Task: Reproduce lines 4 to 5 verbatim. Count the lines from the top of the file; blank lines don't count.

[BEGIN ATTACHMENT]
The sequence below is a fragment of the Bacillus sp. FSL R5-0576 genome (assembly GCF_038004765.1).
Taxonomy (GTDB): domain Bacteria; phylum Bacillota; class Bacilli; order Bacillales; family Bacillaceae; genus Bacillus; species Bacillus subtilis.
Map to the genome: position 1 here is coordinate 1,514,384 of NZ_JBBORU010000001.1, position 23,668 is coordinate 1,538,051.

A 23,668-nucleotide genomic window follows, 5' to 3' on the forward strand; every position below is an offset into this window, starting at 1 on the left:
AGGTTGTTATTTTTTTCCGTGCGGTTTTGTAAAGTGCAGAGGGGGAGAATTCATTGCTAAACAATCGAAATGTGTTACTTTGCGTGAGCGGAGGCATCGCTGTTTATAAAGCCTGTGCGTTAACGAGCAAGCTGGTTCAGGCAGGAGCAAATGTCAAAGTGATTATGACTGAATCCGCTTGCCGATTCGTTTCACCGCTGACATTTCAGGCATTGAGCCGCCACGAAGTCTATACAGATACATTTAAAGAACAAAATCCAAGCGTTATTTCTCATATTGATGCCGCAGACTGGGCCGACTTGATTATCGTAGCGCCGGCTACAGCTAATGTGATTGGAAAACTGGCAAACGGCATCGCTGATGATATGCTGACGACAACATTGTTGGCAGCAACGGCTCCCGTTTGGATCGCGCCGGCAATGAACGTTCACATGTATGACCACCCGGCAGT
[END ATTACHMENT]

A 23,668-nucleotide genomic window follows, 5' to 3' on the forward strand; every position below is an offset into this window, starting at 1 on the left:
AGGTTGTTATTTTTTTCCGTGCGGTTTTGTAAAGTGCAGAGGGGGAGAATTCATTGCTAAACAATCGAAATGTGTTACTTTGCGTGAGCGGAGGCATCGCTGTTTATAAAGCCTGTGCGTTAACGAGCAAGCTGGTTCAGGCAGGAGCAAATGTCAAAGTGATTATGACTGAATCCGCTTGCCGATTCGTTTCACCGCTGACATTTCAGGCATTGAGCCGCCACGAAGTCTATACAGATACATTTAAAGAACAAAATCCAAGCGTTATTTCTCATATTGATGCCGCAGACTGGGCCGACTTGATTATCGTAGCGCCGGCTACAGCTAATGTGATTGGAAAACTGGCAAACGGCATCGCTGATGATATGCTGACGACAACATTGTTGGCAGCAACGGCTCCCGTTTGGATCGCGCCGGCAATGAACGTTCACATGTATGACCACCCGGCAGT